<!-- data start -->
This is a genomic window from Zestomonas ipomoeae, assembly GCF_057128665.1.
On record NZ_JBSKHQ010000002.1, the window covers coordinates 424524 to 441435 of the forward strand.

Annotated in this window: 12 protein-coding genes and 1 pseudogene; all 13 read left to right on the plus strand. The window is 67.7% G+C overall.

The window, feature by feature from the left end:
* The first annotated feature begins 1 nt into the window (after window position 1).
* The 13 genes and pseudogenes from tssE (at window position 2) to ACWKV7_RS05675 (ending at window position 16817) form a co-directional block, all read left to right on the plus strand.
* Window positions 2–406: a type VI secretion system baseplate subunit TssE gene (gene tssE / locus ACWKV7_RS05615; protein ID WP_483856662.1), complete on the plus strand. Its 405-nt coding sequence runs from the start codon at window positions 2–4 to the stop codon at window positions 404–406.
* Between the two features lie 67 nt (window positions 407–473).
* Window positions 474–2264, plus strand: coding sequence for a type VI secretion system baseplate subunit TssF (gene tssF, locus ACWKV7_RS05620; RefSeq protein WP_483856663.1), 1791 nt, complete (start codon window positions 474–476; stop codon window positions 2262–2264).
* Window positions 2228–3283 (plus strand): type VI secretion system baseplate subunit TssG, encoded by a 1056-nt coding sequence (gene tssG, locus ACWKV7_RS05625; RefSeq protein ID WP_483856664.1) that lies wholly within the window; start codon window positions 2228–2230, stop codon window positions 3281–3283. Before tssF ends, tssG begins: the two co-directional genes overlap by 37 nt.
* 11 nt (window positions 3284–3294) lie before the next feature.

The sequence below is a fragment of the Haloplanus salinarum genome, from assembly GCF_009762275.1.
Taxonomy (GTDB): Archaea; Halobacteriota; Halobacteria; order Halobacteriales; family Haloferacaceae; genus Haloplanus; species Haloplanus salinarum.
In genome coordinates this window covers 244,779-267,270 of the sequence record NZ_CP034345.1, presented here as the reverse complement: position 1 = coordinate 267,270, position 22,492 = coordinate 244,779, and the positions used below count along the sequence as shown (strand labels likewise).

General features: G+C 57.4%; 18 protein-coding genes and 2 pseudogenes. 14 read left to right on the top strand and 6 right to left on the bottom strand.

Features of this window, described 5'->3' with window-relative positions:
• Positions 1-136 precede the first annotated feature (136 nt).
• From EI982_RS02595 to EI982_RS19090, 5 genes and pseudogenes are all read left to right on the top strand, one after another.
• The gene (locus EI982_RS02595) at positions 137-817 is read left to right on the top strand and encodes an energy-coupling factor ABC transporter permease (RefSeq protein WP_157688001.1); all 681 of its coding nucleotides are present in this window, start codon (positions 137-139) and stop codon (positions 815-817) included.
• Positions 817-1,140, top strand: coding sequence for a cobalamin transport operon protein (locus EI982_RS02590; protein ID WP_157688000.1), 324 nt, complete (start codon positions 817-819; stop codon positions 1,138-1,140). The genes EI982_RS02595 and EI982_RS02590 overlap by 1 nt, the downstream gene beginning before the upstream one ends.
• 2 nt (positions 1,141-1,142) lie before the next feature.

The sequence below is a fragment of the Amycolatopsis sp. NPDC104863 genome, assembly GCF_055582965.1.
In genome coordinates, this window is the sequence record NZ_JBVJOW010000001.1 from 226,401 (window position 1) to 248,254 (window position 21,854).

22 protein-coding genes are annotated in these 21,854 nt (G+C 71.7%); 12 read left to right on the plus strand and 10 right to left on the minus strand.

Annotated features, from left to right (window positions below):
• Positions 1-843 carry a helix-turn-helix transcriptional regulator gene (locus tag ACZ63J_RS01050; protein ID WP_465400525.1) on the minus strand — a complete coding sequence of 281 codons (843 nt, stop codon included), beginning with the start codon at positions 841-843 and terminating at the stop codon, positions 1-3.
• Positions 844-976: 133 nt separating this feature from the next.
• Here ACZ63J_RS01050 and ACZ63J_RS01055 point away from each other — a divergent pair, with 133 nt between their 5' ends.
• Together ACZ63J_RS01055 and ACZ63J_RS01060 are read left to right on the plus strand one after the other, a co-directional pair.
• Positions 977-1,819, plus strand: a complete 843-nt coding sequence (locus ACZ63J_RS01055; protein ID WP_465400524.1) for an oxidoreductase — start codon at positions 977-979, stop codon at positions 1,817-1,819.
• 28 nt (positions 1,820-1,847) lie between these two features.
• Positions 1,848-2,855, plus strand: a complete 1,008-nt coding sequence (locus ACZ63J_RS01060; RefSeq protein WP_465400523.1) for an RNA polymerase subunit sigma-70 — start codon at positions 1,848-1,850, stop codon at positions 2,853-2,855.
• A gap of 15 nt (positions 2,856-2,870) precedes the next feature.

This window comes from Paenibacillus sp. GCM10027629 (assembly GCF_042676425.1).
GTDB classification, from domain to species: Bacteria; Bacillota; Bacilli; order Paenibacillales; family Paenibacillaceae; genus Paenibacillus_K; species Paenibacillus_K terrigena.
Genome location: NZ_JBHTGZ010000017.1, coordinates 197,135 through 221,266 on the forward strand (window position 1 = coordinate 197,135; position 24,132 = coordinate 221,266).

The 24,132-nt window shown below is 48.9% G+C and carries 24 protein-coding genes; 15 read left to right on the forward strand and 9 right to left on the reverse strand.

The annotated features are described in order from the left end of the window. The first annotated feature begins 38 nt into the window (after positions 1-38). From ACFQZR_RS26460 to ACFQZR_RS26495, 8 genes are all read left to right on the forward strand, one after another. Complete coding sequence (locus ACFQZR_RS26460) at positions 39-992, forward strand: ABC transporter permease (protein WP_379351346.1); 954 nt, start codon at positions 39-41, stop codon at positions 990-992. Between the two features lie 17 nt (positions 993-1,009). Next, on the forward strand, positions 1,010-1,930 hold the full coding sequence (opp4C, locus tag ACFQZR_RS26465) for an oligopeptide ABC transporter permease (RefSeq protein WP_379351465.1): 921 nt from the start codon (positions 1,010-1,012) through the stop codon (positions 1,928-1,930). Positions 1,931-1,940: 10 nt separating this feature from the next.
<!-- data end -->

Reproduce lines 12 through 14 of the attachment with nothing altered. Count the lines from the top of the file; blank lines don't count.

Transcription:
The sequence below is a fragment of the Haloplanus salinarum genome, from assembly GCF_009762275.1.
Taxonomy (GTDB): Archaea; Halobacteriota; Halobacteria; order Halobacteriales; family Haloferacaceae; genus Haloplanus; species Haloplanus salinarum.
In genome coordinates this window covers 244,779-267,270 of the sequence record NZ_CP034345.1, presented here as the reverse complement: position 1 = coordinate 267,270, position 22,492 = coordinate 244,779, and the positions used below count along the sequence as shown (strand labels likewise).